Washington, DC - The Justice Department Thursday filed a denaturalization lawsuit against the former leader of a drug organization responsible for conspiring to distribute more than 40 kilograms of cocaine and 1,600 kilograms of marijuana, conduct he allegedly concealed during his naturalization proceedings. The civil complaint was filed in federal court in the Northern District of Florida.
“It is important for the Department of Justice to protect the integrity of the naturalization process,” said Acting Associate Attorney General Jesse Panuccio. “In this case, the defendant allegedly concealed his serious criminal activity—large-scale drug trafficking that put the health and safety of our communities at risk. We cannot tolerate, and will zealously pursue, this kind of fraudulent activity.”
Melchor Munoz aka Melchor Munoz-Correa, 42, a native of Mexico, was convicted pursuant to a guilty plea in 2012 of conspiracy to distribute and possess with intent to distribute five kilograms or more of cocaine and 100 kilograms or more of marijuana, in violation of 21 U.S.C. § 841(a)(1), (b)(1)(A)(ii), and (b)(1)(B)(vii). As admitted in his criminal proceedings, Munoz distributed to co-conspirators an average of 80 pounds of marijuana on approximately 60 separate occasions between 2008 and 2010, keeping 400 to 500 pounds of marijuana, gallon zip-lock bags of methamphetamine, and multiple blocks of cocaine on hand most of the time. In 2012, the U.S. District Court for the Northern District of Florida found that Munoz was a leader of the drug organization and sentenced him to 188 months’ imprisonment and five years of supervised release. Munoz is currently serving his sentence at a federal prison in Jesup, Georgia.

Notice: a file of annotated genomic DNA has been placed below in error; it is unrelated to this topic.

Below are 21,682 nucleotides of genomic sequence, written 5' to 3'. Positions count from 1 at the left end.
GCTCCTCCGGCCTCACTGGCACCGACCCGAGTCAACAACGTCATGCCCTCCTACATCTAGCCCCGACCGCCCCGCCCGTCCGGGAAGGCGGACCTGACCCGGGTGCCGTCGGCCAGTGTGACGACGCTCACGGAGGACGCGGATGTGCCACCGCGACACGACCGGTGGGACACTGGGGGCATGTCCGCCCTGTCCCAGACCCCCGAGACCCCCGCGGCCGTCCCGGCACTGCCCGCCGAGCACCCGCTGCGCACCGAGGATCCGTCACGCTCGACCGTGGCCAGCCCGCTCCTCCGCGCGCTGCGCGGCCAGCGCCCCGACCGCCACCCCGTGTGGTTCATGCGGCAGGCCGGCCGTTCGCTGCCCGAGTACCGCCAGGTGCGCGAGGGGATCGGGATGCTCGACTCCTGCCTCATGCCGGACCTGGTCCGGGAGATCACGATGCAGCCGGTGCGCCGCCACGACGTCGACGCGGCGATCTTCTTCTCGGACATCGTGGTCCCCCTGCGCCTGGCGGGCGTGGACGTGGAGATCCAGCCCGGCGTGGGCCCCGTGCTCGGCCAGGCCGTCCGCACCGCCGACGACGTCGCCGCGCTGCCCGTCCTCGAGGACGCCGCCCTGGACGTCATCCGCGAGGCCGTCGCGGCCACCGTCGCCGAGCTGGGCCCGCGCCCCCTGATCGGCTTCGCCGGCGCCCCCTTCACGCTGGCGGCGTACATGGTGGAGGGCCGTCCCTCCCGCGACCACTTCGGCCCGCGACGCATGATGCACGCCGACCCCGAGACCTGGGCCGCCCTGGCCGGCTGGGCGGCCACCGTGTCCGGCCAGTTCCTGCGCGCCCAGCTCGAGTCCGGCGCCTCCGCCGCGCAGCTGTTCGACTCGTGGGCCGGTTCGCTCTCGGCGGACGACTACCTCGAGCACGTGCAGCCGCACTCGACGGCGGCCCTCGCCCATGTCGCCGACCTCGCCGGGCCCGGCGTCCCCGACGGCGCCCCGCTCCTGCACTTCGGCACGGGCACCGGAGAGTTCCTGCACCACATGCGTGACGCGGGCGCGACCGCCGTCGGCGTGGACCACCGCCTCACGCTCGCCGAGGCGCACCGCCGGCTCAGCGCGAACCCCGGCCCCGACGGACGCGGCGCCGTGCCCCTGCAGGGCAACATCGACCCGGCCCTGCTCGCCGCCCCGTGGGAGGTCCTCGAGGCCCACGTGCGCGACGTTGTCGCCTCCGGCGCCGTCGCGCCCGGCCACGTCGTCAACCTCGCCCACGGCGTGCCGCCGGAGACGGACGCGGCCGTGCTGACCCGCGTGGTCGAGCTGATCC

Although Munoz’s crimes began while he was a permanent resident of the United States, he was not arrested and his criminal proceedings did not occur until after he had naturalized. The civil denaturalization complaint alleges that Munoz concealed and affirmatively misrepresented his criminal conduct throughout his naturalization proceedings, and that his application would have been denied had immigration authorities known about his drug conspiracy.
“This criminal led a drug organization responsible for conspiring to distribute massive amounts of cocaine and marijuana, all while he defrauded the government during his naturalization process,” said Derek Benner, HSI Deputy Executive Associate Director. “Today he is being held accountable for his lies and stands to lose one of the greatest benefits our country offers, citizenship, which he obtained by defrauding immigration authorities.”
The case was investigated by U.S. Immigration and Customs Enforcement’s (ICE) Homeland Security Investigations (HSI) and the Civil Division’s Office of Immigration Litigation, District Court Section (OIL-DCS). The case is being prosecuted by Trial Attorney Ari Nazarov of OIL-DCS, with support from ICE’s Orlando Office of the Chief Counsel and ICE-HSI Tallahassee.
The claims made in the complaint are allegations only, and there has been no determination of liability.